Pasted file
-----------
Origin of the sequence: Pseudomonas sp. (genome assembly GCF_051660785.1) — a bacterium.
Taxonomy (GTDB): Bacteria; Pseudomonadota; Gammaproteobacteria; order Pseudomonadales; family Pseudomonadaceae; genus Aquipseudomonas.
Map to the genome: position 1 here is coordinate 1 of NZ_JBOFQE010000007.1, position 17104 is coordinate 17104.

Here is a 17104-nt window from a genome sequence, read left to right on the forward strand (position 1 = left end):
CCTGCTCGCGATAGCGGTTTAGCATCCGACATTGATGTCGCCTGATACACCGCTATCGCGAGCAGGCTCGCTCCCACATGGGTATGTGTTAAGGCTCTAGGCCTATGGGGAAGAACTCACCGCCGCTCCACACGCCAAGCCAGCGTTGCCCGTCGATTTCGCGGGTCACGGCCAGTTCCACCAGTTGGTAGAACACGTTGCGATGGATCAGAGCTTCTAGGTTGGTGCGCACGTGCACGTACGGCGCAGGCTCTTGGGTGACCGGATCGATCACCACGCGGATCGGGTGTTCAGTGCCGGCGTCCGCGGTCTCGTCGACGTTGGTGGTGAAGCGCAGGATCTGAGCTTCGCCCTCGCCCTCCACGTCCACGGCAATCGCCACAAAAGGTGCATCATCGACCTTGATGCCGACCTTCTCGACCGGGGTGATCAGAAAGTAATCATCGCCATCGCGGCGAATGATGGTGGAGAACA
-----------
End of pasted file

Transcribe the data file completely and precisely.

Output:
Origin of the sequence: Pseudomonas sp. (genome assembly GCF_051660785.1) — a bacterium.
Taxonomy (GTDB): Bacteria; Pseudomonadota; Gammaproteobacteria; order Pseudomonadales; family Pseudomonadaceae; genus Aquipseudomonas.
Map to the genome: position 1 here is coordinate 1 of NZ_JBOFQE010000007.1, position 17104 is coordinate 17104.

Here is a 17104-nt window from a genome sequence, read left to right on the forward strand (position 1 = left end):
CCTGCTCGCGATAGCGGTTTAGCATCCGACATTGATGTCGCCTGATACACCGCTATCGCGAGCAGGCTCGCTCCCACATGGGTATGTGTTAAGGCTCTAGGCCTATGGGGAAGAACTCACCGCCGCTCCACACGCCAAGCCAGCGTTGCCCGTCGATTTCGCGGGTCACGGCCAGTTCCACCAGTTGGTAGAACACGTTGCGATGGATCAGAGCTTCTAGGTTGGTGCGCACGTGCACGTACGGCGCAGGCTCTTGGGTGACCGGATCGATCACCACGCGGATCGGGTGTTCAGTGCCGGCGTCCGCGGTCTCGTCGACGTTGGTGGTGAAGCGCAGGATCTGAGCTTCGCCCTCGCCCTCCACGTCCACGGCAATCGCCACAAAAGGTGCATCATCGACCTTGATGCCGACCTTCTCGACCGGGGTGATCAGAAAGTAATCATCGCCATCGCGGCGAATGATGGTGGAGAACA